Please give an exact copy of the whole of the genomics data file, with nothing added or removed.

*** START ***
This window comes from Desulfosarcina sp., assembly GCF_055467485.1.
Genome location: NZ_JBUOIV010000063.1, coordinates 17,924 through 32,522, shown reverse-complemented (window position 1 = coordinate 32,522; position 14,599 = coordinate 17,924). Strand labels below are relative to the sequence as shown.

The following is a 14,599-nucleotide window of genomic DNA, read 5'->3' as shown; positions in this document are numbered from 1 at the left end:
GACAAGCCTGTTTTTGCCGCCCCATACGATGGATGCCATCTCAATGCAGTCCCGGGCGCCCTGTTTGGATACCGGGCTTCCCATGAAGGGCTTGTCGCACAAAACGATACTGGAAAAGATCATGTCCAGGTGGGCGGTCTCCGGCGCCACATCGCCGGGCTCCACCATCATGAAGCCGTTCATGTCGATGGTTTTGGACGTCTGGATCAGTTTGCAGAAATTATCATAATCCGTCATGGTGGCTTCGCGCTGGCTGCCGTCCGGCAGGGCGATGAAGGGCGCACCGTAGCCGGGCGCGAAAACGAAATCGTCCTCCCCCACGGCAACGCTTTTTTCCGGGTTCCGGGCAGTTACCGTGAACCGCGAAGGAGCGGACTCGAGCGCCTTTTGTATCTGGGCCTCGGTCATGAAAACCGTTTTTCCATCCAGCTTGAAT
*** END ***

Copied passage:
This window comes from Desulfosarcina sp., assembly GCF_055467485.1.
Genome location: NZ_JBUOIV010000063.1, coordinates 17,924 through 32,522, shown reverse-complemented (window position 1 = coordinate 32,522; position 14,599 = coordinate 17,924). Strand labels below are relative to the sequence as shown.

The following is a 14,599-nucleotide window of genomic DNA, read 5'->3' as shown; positions in this document are numbered from 1 at the left end:
GACAAGCCTGTTTTTGCCGCCCCATACGATGGATGCCATCTCAATGCAGTCCCGGGCGCCCTGTTTGGATACCGGGCTTCCCATGAAGGGCTTGTCGCACAAAACGATACTGGAAAAGATCATGTCCAGGTGGGCGGTCTCCGGCGCCACATCGCCGGGCTCCACCATCATGAAGCCGTTCATGTCGATGGTTTTGGACGTCTGGATCAGTTTGCAGAAATTATCATAATCCGTCATGGTGGCTTCGCGCTGGCTGCCGTCCGGCAGGGCGATGAAGGGCGCACCGTAGCCGGGCGCGAAAACGAAATCGTCCTCCCCCACGGCAACGCTTTTTTCCGGGTTCCGGGCAGTTACCGTGAACCGCGAAGGAGCGGACTCGAGCGCCTTTTGTATCTGGGCCTCGGTCATGAAAACCGTTTTTCCATCCAGCTTGAAT